The Best Mysteries to Stream on Netflix
Tune in for the twists and turns.
Who doesn't love a good mystery? Especially when that mystery can be solved over the course of an evening or two sitting in your living room, watching TV.
Netflix knows what you love, and has a plethora of mystery-driven movies that will entertain you for hours on end. The next time you want to play armchair Sherlock, check out these titles.
Chinatown (1974)Robert Towne's Chinatown script is often cited as one of, if not the greatest of all time. (And not just because of that iconic line at the very end of the movie.) As a struggling private eye, Jack Nicholson dives headfirst into a mystery that turns into a maelstrom of LA corruption. The result is a well-paced noir tale, equal parts frustrating and fascinating, that still lives up to its reputation.
The Clovehitch Killer (2018)Movies about kids and teens who find themselves on a dark adventure, left to confront something horrible, are a dime a dozen. This indie is one of those, but a rock-solid chiller that burns slowly with a grim atmosphere. It's about a kid who slowly becomes convinced that his father is an infamous serial killer who escaped justice years earlier. Strong performances from Charlie Plummer and Dylan McDermott and a smart screenplay by Christopher Ford keep this potentially familiar tale from ever becoming obvious or redundant.
The Girl With the Dragon Tattoo (2011)
Stieg Larsson's brutal Millennium series of novels introduced the wider world to goth hacker Lisbeth Salander and the joys and torments of a very specific, regional brand of Scandinavian crime fiction: bleak, violent, and cold, both literally and figuratively. Given the books' appeal and the success of the 2009 Swedish adaptation, it was only natural that Hollywood would jump at the chance to make an English-language Girl with the Dragon Tattoo—and who better to direct it than David Fincher, who's directed more than a few films about serial murder and insidious savagery? His adaptation stars Rooney Mara as Salander and Daniel Craig as Mikhail Blomkvist, and tosses the two together in the midst of a murder conspiracy involving a wealthy family, a series of horrific killings, and an unsolved disappearance that took place more than 40 years prior. The Girl with the Dragon Tattoo reels you in with its mystery-thriller facade and slowly opens into a potent examination of the many different types of misogynistic cruelty hiding beneath society's surface.
The Guest (2014)After writer-director Adam Wingard notched a semi-sleeper horror hit with 2011's You're Next, he'd earned a certain degree of goodwill among genre faithful and, apparently, with studio brass. How else to explain distribution for his atypical thriller The Guest through Time Warner subsidiary Picturehouse? Headlined by Dan Stevens and kindred flick It Follows' lead scream queen Maika Monroe, The Guest introduces itself as a subtextual impostor drama, abruptly spins through a blender of '80s teen tropes, and ultimately reveals its true identity as an expertly self-conscious straight-to-video shoot 'em up, before finally circling back on itself with a well-earned wink. To say anymore about the hell that Stevens' "David" unleashes on a small New Mexico town would not only spoil the fun, but possibly get you killed.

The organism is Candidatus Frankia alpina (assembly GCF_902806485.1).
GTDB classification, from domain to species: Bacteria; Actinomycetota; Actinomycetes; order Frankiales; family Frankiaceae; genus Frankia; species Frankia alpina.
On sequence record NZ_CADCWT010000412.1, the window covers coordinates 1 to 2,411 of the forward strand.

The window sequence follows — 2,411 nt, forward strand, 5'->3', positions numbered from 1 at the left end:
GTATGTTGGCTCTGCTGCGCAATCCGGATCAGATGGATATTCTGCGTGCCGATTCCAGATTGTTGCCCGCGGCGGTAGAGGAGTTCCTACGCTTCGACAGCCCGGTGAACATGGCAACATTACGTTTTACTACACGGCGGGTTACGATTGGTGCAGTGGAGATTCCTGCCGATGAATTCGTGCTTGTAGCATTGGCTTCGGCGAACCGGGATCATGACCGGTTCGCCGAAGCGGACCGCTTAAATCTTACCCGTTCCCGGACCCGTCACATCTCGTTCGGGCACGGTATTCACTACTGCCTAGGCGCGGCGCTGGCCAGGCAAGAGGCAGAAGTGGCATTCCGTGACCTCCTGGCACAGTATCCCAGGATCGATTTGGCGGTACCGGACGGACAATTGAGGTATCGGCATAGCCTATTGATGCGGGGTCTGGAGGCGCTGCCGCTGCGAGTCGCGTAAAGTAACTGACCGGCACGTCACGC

I Am the Pretty Thing That Lives in the House (2016)A meditative horror flick that's more unsettling than outright frightening, I Am the Pretty Thing That Lives in the House follows the demise of Lily, a live-in nurse (Ruth Wilson) who's caring for an ailing horror author. As Lily discovers the truth about the writer's fiction and home, the lines between the physical realm and the afterlife blur. The movie's slow pacing and muted escalation might frustrate viewers craving showy jump-scares, but writer-director Oz Perkins is worth keeping tabs on. He brings a beautiful eeriness to every scene, and his story will captivate patient streamers. Fans should be sure to check out his directorial debut, The Blackcoat's Daughter.
I Don't Feel at Home in This World Anymore (2017)In this maniacal mystery, Ruth (Melanie Lynskey), a nurse, and her rattail-sporting, weapon-obsessed neighbor Tony (Elijah Wood) hunt down a local burglar. Part Cormac McCarthy thriller, part wacky, Will Ferrell-esque comedy, I Don't Feel at Home in This World Anymore is a cathartic neo-noir about everyday troubles. Director Macon Blair's not the first person to find existential enlightenment at the end of an amateur detective tale, but he might be the first to piece one together from cussing octogenarians, ninja stars, Google montages, gallons of Big Red soda, upper-deckers, friendly raccoons, exploding body parts, and the idiocy of humanity.
The Invisible Guest (2016)
Spain tends to churn out captivating thrillers, but this mystery in particular was a huge success overseas, spawning a handful of other international remakes. Why? The twists are that good. The confined thriller from Oriol Paulo is about a successful businessman named Adrián Doria, accused of killing his lover after waking up next to her dead body, and must lay out his story for defense attorney Virginia Goodman in a matter of hours before standing in front of a judge. Pay attention from the second you press play because there are twists and turns aplenty, leaving you guessing what's really the truth until the very end.